More About Swales: With Great Benefit Comes Great Responsibility

Are swales and culverts used often for drainage? 

Yes they are! Swales are often dug along property lines to direct water to street drains. Most people aren’t aware that there is even a drain there. They don’t take any particular notice of the depression in the soil and think nothing of it, when all of the water between the houses is directed to the storm drain instead of leaving pools on their property.

Take a look at this illustration of a swale and then the photograph of 10 properties that are swaled to a single culvert! What a wonderful solution to getting water off the properties… Maybe!

What if some of the 10 property owners leave trash in their swale depression, which is washed down to the culvert anytime it rains? Is anyone in the community going to be responsible for seeing that there is no trash building up on the grid during rainfall? Trash or debris building up on the culvert grid can become a very effective plug. A pond can be formed very quickly, behind the culvert opening, in heavy rainfall, which can in turn raise the water table on the surrounding land. Hopefully the drainage designer has allowed for such a possibility and has designed the residential lots, so that a rising water table will not flood the basements of the surrounding homes or cause the sump pumps to be operating continuously.

Swales are marvelous, but they do require maintenance and supervision. You can’t allow a swale on your property to build up with debris to a point where it causes water to flow onto the neighbor’s property or perhaps in the direction of your own basement. It is simply illegal to allow water to flow off your property on to your neighbors land and I’m sure you don’t want to wake up one morning with a wet basement yourself!

We would appreciate hearing from you, if you have an opinion or a question on swales. In fact, we would like to hear from you anytime you have a comment or an idea to share on any of these blogs. Communication is a two-way street, so let us hear what is going through your mind.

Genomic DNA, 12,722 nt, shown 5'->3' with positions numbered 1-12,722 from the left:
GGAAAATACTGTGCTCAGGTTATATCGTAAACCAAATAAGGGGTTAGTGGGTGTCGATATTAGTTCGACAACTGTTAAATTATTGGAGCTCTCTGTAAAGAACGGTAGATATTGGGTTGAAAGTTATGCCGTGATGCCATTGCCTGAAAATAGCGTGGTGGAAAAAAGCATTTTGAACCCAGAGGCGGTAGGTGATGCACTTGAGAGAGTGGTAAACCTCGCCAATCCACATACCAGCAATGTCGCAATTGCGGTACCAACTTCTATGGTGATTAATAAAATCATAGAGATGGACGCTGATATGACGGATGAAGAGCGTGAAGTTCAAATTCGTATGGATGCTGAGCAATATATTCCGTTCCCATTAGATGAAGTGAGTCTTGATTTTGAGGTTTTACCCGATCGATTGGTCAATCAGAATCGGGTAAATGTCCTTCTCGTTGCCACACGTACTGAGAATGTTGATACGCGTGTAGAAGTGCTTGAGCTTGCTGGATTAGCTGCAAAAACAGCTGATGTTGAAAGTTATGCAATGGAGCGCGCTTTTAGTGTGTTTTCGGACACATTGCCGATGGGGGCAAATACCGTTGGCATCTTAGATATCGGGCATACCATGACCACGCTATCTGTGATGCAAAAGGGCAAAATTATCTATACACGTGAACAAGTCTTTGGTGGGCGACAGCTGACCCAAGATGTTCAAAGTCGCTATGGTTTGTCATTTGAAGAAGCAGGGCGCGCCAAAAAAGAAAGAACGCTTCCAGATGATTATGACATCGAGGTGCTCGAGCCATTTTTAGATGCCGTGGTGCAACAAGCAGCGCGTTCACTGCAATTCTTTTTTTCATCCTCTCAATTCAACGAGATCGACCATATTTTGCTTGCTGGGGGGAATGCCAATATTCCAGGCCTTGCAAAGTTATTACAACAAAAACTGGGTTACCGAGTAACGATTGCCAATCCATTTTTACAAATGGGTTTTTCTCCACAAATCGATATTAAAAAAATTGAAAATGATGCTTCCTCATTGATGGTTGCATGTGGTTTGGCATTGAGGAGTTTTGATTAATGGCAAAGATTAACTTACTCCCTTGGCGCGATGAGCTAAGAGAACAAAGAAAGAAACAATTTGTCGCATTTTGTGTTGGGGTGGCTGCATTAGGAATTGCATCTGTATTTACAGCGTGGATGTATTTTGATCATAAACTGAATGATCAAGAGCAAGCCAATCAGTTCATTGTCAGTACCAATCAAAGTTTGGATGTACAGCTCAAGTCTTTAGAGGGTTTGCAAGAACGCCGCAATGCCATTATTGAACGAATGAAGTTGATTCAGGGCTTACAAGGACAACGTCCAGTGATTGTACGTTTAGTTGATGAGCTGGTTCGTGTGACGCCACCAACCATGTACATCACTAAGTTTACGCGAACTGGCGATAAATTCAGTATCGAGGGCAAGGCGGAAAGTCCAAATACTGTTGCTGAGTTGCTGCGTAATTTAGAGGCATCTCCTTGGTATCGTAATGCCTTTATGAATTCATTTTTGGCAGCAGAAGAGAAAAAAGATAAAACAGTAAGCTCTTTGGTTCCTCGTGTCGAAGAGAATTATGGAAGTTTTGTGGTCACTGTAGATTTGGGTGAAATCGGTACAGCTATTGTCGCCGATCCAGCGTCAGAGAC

Doug Hastings
MN Home Inspector, Minneapolis & St. Paul
Kaplan University, Home Inspection Lead Instructor

Rob ‘Pops’ Leslie
Kaplan Professionals, Retired

Moisture Problems – Hardscaping (Part 5)

Although landscaping is so very important to a dry basement, sometimes other things outside the home can cause water to work its way inside. Because of difficulty and cost, people are often hesitant to consider the negative impact hardscaping can have on moisture intrusion. What I’m talking about here are:

  • Walks
  • Steps
  • Patios
  • Decks
  • Driveways

Just like the earth, over time these wood, asphalt, and concrete surfaces can settle. Often the settlement will either puddle water alongside or actually drive water towards the foundation. As I said these hard surfaces can be expensive to remove and replace. For this reason, most of the time, homeowners will leave the settled hardscaping and try anything and everything else to try to correct the problem…and it never works! There is a core principal here and that is, if water is being driven towards the foundation, at some time, it is bound to come into the basement. It might not be in normal rain or snow thaw, but during in-climate conditions it will.

That’s why if you ask a homeowner selling their house if they have moisture in the basement, their immediate reaction will be no. Then when they think about it for a moment, they will say something like well maybe a little bit on real heavy rainfalls or only when the downspouts are disconnected or only when it rains really hard from the north. What they are saying is the landscape and hardscape are not sloped adequately to handle large volumes of water. Homeowners, home buyers, and real estate professionals don’t expect basements or crawl spaces to be dry some of the time or even most of the time. Today, these people demand that these below grade spaces be dry ALL of the time.

So the grounds surrounding the home are very important to protect against moisture intrusion…but that’s just the beginning!

Doug & Julie Hastings
Your House Whisperers
Minnesota Home Inspection Services